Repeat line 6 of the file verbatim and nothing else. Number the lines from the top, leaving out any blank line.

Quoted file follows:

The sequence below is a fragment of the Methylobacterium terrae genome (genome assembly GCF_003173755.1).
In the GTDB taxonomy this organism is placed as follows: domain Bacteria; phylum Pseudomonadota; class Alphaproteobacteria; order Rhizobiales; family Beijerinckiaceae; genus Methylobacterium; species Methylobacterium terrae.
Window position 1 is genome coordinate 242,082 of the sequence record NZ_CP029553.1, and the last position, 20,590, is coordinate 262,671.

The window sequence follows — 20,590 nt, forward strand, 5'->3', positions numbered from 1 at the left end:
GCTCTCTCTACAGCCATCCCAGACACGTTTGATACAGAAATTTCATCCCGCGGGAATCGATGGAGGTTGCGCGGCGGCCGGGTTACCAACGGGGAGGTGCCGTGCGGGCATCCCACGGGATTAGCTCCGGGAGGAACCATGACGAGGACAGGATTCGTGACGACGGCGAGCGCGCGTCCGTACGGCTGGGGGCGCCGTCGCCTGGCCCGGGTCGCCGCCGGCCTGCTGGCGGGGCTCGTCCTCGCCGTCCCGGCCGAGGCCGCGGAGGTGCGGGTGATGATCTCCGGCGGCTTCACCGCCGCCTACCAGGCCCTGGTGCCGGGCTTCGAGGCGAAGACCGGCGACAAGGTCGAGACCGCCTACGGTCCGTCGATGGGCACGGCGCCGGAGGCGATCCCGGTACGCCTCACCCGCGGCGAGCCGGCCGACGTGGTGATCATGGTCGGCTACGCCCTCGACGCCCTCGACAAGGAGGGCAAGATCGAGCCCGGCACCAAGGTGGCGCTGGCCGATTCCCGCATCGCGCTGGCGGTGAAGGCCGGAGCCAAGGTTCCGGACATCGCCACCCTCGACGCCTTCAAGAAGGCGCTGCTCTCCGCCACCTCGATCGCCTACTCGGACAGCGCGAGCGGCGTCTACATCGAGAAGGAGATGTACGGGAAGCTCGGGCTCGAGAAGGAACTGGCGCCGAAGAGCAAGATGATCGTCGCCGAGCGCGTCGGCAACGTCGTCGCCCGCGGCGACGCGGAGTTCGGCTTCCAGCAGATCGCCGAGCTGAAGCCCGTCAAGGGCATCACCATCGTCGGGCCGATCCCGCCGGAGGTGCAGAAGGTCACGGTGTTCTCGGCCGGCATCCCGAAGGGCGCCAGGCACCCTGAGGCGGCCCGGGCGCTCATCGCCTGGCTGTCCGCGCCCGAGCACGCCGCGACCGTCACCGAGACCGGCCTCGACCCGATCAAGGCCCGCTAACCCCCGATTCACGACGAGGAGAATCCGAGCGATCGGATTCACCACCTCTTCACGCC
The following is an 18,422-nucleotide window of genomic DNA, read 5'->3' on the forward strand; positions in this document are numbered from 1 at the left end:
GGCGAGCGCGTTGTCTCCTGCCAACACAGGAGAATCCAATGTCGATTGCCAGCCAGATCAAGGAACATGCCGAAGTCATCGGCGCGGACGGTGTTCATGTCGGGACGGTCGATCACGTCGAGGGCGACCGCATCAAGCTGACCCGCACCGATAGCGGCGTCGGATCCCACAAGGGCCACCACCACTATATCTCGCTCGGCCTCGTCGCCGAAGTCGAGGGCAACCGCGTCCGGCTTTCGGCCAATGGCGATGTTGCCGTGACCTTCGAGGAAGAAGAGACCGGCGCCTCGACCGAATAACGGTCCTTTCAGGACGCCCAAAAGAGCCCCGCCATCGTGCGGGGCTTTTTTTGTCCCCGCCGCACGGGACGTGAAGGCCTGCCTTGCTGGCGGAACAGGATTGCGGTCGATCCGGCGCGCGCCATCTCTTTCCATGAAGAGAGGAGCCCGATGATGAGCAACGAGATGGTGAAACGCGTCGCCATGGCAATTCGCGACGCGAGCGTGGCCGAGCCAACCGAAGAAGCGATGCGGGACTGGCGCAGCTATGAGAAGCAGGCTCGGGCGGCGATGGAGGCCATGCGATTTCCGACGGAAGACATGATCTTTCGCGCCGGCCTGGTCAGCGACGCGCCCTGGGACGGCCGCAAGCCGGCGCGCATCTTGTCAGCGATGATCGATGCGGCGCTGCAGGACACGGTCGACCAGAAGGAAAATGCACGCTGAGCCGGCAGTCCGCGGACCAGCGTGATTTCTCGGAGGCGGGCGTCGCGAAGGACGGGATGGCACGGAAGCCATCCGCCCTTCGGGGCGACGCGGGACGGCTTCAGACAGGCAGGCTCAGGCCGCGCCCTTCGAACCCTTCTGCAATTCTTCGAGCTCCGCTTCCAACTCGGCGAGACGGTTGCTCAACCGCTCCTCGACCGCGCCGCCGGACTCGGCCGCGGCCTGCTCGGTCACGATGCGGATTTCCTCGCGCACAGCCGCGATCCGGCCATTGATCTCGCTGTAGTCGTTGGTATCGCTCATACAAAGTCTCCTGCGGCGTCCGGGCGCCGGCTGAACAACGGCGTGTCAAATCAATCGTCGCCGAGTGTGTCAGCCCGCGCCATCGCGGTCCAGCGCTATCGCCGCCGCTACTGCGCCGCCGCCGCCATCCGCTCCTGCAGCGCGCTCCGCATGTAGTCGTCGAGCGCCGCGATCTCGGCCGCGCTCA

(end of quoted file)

The following is an 18,422-nucleotide window of genomic DNA, read 5'->3' on the forward strand; positions in this document are numbered from 1 at the left end: